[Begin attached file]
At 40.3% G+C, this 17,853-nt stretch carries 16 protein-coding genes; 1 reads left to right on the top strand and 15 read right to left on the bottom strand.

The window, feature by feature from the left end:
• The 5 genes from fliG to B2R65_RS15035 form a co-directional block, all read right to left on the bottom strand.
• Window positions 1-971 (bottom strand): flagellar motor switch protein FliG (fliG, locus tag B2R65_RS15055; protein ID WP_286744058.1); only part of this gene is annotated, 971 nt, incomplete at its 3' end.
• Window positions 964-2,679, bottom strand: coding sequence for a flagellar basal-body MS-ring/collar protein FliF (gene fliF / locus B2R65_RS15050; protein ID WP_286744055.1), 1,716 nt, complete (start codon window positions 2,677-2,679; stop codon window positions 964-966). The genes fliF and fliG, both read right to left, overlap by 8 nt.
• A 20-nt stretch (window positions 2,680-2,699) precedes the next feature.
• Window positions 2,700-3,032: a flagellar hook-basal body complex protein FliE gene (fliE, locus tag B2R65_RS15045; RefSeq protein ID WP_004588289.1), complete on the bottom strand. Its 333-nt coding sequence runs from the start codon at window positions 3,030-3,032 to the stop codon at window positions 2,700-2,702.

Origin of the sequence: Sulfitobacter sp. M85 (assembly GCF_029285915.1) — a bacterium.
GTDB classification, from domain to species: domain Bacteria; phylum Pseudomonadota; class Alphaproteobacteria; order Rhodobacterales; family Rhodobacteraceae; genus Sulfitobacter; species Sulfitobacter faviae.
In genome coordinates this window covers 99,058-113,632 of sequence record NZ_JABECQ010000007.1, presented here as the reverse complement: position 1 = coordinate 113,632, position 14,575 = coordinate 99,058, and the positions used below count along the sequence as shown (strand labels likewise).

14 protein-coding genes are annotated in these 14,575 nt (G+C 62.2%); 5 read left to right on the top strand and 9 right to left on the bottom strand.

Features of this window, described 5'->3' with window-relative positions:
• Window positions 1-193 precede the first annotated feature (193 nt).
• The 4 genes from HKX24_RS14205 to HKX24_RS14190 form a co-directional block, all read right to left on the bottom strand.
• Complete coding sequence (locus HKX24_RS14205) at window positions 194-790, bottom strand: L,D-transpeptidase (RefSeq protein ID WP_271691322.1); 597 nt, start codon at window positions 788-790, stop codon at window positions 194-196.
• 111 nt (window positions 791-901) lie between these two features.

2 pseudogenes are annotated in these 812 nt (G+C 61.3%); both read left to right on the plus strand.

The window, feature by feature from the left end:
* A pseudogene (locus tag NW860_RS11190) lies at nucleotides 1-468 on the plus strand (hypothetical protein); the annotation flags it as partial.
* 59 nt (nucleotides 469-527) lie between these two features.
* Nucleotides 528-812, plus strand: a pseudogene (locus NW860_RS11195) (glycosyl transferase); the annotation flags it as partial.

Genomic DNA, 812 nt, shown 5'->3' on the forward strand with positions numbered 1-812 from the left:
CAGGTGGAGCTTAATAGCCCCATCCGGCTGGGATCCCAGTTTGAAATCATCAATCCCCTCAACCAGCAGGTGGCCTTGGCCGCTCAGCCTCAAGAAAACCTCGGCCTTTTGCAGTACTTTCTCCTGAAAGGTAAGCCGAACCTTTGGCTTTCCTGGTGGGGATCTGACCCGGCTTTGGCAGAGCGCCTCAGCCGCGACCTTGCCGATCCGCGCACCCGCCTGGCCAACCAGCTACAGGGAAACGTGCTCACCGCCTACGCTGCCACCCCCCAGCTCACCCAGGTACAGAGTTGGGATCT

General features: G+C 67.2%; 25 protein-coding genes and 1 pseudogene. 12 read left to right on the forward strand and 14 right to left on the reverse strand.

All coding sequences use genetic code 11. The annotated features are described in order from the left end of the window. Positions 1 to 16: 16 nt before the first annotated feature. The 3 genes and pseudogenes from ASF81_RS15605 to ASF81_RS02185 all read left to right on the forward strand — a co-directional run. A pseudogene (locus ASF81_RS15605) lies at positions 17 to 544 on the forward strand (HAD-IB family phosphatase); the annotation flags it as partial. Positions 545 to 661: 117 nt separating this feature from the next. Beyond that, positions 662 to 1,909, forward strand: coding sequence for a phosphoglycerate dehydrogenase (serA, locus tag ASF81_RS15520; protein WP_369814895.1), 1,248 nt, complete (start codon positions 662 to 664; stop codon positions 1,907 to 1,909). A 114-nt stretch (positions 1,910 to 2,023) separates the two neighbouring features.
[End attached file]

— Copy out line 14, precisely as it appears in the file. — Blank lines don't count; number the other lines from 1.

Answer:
• The 4 genes from HKX24_RS14205 to HKX24_RS14190 form a co-directional block, all read right to left on the bottom strand.